Algorithms to Fit Implicit Surfaces to Point Clouds

Let \(U\) be a relatively open and simply-connected subset of \(\mathbb{R}^3\), and \(f:U\rightarrow \mathbb{R}\) a smooth function. The gradient \(\,\nabla f\,\) is a vector field defined on \(U\). Given an oriented point cloud, i.e., a finite set \({\cal D}\) of point-vector pairs \((p,n)\), where \(p\) is an interior point of \(U\), and \(n\) is a unit length 3D vector, the problem is to find a smooth function \(f\) so that \(f(p)\approx 0\) and \(\nabla f(p)\approx n\) for every oriented point \((p,n)\) in the data set \({\cal D}\). We call the zero iso-level set of such a function \(\{ p : f(p)=0 \}\) a surface fit, or surface reconstruction, for the data set \({\cal D}\).

We are particularly interested in fitting isosurfaces to oriented point points. For the sake of simplicity, we assume that the domain is the unit cube \(U=[0,1]^3\), the typical domain of an isosurface defined on an hexahedral mesh, and the isolevel is zero, i.e., the isosurface to be fitted to the data points is \(\{p:f(p)=0\}\), but of course, the argument applies in more general cases.

Figure 6.2Early results of Vector Field Isosurface reconstruction from oriented point clouds introduced in [ST05].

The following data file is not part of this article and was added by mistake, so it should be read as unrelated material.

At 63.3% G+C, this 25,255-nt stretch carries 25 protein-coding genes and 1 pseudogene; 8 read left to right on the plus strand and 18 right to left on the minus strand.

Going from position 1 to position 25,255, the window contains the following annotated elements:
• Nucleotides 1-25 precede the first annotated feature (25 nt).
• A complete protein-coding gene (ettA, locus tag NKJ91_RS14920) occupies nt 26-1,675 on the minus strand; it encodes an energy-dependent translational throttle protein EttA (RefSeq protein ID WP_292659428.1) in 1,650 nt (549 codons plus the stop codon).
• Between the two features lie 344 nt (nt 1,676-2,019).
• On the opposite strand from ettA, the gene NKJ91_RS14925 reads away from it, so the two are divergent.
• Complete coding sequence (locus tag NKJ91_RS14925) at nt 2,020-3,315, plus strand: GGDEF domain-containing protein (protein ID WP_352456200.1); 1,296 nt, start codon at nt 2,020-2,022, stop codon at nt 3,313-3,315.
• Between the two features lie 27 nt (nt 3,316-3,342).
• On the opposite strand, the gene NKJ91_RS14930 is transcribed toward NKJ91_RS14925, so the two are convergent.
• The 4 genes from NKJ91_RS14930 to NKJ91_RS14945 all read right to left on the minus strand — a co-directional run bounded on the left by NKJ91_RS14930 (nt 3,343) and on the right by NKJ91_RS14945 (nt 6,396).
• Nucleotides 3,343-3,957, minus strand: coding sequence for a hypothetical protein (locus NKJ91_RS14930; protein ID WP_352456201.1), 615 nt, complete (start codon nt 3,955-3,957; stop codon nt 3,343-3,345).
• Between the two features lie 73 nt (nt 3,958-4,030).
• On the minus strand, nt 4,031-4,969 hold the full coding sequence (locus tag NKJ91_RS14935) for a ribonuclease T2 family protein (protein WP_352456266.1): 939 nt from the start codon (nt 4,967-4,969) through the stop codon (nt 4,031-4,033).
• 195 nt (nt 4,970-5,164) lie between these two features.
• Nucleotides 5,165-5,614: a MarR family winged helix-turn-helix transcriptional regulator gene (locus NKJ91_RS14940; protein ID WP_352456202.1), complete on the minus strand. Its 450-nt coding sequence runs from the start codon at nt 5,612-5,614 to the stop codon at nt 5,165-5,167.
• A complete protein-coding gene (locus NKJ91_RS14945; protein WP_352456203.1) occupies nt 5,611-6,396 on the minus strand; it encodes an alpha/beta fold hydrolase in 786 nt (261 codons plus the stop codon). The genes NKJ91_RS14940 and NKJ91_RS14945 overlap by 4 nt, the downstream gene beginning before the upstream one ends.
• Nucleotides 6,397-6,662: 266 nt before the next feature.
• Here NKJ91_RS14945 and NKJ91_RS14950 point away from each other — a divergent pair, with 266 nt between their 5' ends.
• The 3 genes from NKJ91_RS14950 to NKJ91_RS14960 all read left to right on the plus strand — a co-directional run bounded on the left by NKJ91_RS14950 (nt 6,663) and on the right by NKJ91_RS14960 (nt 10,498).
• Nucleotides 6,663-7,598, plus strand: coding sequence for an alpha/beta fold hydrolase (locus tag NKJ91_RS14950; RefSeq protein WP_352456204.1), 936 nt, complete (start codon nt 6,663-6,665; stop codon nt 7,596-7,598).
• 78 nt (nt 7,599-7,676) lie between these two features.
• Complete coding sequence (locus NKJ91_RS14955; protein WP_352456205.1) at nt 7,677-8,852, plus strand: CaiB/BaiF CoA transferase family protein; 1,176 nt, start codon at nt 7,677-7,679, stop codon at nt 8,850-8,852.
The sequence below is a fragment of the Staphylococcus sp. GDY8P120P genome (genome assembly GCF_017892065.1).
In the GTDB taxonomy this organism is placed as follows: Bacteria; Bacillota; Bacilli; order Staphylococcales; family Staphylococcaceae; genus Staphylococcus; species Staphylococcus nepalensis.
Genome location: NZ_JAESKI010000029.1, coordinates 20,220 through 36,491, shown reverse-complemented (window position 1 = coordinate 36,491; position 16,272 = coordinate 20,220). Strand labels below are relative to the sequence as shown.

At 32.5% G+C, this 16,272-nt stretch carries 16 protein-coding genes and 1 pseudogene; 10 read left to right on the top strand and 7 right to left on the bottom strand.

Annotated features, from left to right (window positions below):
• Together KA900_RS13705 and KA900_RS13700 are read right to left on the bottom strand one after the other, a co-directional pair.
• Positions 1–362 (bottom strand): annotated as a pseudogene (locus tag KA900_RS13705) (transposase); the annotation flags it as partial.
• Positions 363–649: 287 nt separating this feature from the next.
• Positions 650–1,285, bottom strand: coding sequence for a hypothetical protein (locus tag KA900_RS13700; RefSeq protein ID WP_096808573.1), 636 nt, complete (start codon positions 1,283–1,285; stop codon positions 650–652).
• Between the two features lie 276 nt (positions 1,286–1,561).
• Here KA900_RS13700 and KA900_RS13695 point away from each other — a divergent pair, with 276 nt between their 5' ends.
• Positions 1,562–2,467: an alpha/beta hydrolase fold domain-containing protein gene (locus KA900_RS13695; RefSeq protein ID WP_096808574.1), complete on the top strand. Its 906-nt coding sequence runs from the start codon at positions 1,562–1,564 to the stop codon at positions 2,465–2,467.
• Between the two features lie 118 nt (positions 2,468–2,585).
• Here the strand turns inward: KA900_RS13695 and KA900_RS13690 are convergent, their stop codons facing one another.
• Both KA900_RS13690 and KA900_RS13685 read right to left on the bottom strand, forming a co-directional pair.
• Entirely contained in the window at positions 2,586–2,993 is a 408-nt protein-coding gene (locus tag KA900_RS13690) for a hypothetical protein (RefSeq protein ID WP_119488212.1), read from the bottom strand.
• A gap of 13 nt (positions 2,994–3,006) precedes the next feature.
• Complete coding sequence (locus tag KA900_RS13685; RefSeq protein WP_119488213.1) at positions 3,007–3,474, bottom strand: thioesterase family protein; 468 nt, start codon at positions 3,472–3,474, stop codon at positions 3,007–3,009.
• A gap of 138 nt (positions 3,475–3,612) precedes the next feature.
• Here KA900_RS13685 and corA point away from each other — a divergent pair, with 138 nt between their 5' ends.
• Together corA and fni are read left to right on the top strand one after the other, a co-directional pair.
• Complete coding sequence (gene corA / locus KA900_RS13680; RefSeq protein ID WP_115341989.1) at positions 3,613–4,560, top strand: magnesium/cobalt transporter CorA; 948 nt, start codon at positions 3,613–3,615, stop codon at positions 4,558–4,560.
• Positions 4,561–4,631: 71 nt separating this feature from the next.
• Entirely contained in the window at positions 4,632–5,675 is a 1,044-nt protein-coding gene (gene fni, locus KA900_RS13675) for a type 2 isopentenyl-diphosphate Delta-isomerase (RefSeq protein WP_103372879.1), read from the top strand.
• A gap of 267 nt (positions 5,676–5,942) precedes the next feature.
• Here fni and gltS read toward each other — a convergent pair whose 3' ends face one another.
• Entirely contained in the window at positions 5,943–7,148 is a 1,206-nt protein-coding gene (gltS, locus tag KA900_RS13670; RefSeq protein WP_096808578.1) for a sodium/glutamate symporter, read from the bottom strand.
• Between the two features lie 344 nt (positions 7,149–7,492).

Figure 6.2 shows results of surface reconstruction from an oriented point cloud using the simple variational formulation presented in [ST05], where oriented data points are regarded as samples of the gradient vector field of an implicit function, which is estimated by minimizing this energy function

\begin{equation} E_1(f)= \sum_{i=1}^{m}f({p_i})^2 + \lambda_1\sum_{i=1}^{m}\|\nabla f({p_i})-{n_i}\|^2 + \lambda_2\int_V \left\|Hf(x)\right\|^2\,dx\;, \label{eq:lsf1} \end{equation}

where \(f(x)\) is the implicit function being estimated, \(\nabla f(x)\) is the gradient of \(f\), \(Hf(x)\) is the Hessian of \(f(x)\), \((p_1,n_1),\ldots,(p_m,n_m)\) are point-normal data pairs, \(V\) is a bounding volume, and \(\lambda_1\) and \(\lambda_2\) are regularization parameters. Minimizing this energy requires the solution of a simple large and sparse least squares problem. The result is usually unique modulo an additive constant. Given that, for rendering or post-processing, isosurfaces are extracted from scalar functions defined over regular grids (e.g., via Marching Cubes), it is worth exploring representations of implicit functions defined as a regular scalar fields. Finite difference discretization is used in [ST05], with the volume integral resulting in a sum of gradient differences over the edges of the regular grid, yet Equation \ref{eq:lsf1} can be discretized in many other ways.